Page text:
The following evening, as King was getting ready for dinner, he was shot and killed on the balcony of the Lorraine Motel. While local leaders were trying ask people to calm down, Mayor Loeb called in the state police and the National Guard and ordered a 7pm curfew. Black and white ministers pleaded with Loeb to concede to the union’s demands, but the Mayor held firm. President Lyndon Johnson charged his Undersecretary of Labor, James Reynolds, with negotiating a solution and ending the strike.
On 8 April, an estimated 42,000 people led by Coretta Scott King, SCLC, and union leaders silently marched through Memphis in honor of King, demanding that Loeb give in to the union’s requests. In front of the City Hall, AFSCME pledged to support the workers until “we have justice”. Negotiators finally reached a deal on 16 April, allowing the City Council to recognize the union and guaranteeing a better wage. When the city council finally recognized that Local 1733 was the rightful bargaining agent of the sanitation workers, at the ratification meeting, Jerry Wurf paid homage to King: ‘‘Let us never forget that Martin Luther King, on a mission for us, was killed in this city. He helped bring us this victory’’.
Robert Bullard, a Ware Professor of Sociology, Director of the Environmental Justice Resource Center at Clark Atlanta University and one of the pioneers of the Environmental Justice concept, in his essay Environmental Justice for All comments that” A new movement has taken root in the United States, and spread around the world, that defines environment as “everything”—where we live, work, play, worship, and go to school, as well as the physical and natural world. This relatively new national movement is called the environmental and economic justice movement. Three decades ago, the concepts of environmental justice had not registered on the radar screens of environmental, civil rights, or social justice groups. Nevertheless, one should not forget that Dr. Martin Luther King, Jr. went to Memphis in 1968 on an environmental and economic justice mission for the striking black garbage workers. The strikers were demanding equal pay and better work condition. Of course, Dr. King was assassinated before he could complete his mission.”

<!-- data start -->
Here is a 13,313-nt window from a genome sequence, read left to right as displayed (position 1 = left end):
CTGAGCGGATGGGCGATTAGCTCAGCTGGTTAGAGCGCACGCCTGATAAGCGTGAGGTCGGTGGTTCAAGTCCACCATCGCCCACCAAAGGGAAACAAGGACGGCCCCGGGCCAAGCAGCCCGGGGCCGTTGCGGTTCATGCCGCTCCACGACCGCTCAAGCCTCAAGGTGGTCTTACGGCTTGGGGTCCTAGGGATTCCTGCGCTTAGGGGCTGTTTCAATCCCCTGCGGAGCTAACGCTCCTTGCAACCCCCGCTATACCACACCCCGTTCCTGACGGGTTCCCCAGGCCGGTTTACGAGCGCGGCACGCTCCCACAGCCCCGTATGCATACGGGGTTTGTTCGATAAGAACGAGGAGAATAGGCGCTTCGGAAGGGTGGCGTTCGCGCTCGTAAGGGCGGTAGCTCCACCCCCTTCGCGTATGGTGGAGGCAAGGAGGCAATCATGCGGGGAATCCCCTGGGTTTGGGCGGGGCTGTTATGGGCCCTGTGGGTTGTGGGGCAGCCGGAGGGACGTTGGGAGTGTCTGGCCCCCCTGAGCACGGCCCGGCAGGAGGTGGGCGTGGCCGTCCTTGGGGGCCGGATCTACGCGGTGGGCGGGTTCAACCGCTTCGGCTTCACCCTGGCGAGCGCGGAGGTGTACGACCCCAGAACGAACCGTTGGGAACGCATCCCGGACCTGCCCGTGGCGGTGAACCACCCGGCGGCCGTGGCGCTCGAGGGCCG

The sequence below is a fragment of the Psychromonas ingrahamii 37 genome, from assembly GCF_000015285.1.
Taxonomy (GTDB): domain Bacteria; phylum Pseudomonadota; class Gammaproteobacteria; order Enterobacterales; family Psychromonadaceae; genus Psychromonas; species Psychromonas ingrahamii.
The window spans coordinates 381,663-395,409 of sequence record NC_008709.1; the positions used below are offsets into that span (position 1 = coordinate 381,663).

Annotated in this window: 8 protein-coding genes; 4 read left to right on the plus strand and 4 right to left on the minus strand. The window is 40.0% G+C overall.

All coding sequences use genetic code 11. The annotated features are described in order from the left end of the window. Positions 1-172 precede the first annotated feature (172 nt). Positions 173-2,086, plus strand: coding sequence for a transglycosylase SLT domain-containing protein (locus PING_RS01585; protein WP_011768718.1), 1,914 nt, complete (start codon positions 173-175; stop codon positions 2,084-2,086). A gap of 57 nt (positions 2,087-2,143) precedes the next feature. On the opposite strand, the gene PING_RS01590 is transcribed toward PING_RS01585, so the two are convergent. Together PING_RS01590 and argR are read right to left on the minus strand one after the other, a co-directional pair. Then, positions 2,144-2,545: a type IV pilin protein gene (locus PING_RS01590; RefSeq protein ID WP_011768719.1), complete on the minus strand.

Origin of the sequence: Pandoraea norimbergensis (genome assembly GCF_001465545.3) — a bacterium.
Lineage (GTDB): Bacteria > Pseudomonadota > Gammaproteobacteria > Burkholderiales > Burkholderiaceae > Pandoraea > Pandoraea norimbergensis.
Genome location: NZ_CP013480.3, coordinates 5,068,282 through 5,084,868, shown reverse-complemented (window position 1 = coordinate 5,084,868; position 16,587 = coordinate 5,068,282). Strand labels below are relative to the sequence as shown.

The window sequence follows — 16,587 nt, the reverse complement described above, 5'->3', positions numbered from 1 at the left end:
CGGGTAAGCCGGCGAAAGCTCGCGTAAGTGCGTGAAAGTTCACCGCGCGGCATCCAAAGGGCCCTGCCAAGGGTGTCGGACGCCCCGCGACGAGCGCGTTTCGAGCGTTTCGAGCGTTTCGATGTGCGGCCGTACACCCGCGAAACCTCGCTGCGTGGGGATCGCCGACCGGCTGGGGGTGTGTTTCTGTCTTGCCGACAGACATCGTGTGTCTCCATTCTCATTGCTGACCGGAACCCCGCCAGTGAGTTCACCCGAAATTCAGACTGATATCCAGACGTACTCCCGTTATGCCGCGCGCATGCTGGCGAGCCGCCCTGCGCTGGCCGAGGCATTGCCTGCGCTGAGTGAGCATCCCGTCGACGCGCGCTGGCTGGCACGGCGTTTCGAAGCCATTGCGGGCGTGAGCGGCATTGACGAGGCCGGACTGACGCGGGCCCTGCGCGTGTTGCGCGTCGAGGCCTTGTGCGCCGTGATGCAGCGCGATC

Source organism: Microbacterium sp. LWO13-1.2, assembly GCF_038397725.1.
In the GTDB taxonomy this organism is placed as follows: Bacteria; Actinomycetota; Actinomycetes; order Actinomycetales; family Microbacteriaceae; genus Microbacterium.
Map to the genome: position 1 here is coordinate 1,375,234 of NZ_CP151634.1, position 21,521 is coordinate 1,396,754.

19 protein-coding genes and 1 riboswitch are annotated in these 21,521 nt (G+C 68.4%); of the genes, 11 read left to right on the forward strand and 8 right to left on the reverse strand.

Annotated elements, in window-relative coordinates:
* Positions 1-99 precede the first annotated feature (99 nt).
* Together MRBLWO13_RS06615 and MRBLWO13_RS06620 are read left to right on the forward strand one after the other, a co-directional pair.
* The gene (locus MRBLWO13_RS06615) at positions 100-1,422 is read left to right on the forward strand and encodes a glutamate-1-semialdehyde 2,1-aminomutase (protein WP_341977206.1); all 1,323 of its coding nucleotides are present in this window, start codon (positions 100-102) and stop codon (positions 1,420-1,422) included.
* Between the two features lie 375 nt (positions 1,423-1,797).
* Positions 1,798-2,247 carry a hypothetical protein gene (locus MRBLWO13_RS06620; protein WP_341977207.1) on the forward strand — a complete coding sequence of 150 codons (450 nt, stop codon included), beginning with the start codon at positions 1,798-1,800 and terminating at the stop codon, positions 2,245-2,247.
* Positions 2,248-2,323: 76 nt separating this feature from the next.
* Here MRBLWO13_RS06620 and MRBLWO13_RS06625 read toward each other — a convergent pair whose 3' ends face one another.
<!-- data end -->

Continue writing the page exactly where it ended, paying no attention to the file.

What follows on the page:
In brief, the environmental justice framework attempts to uncover the underlying assumptions that may contribute to and produce unequal protection. This framework brings to the surface the ethical and political questions of “who gets what, why, and how much.” Some general characteristics of the framework include:
- The principle of the “right” of all individuals to be protected from environmental degradation.
- The public health model of prevention (elimination of the threat before harm occurs) as the preferred strategy.
- The burden of proof to polluters/dischargers who do harm, discriminate, or who do not give equal protection to racial and ethnic minorities, and other “protected” classes.
- The environmental justice framework would allow disparate impact and statistical weight, as opposed to “intent,” to infer discrimination.
- The environmental justice framework redresses disproportionate impact through “targeted” action and resources.
I share the opinion that the strike of garbage workers in Memphis was the first incident that highlighted publicly the linkages between waste management, justice and human rights. Soon, I will come back on those linkages dealing in details with environmental justice, waste management and informal recyclers.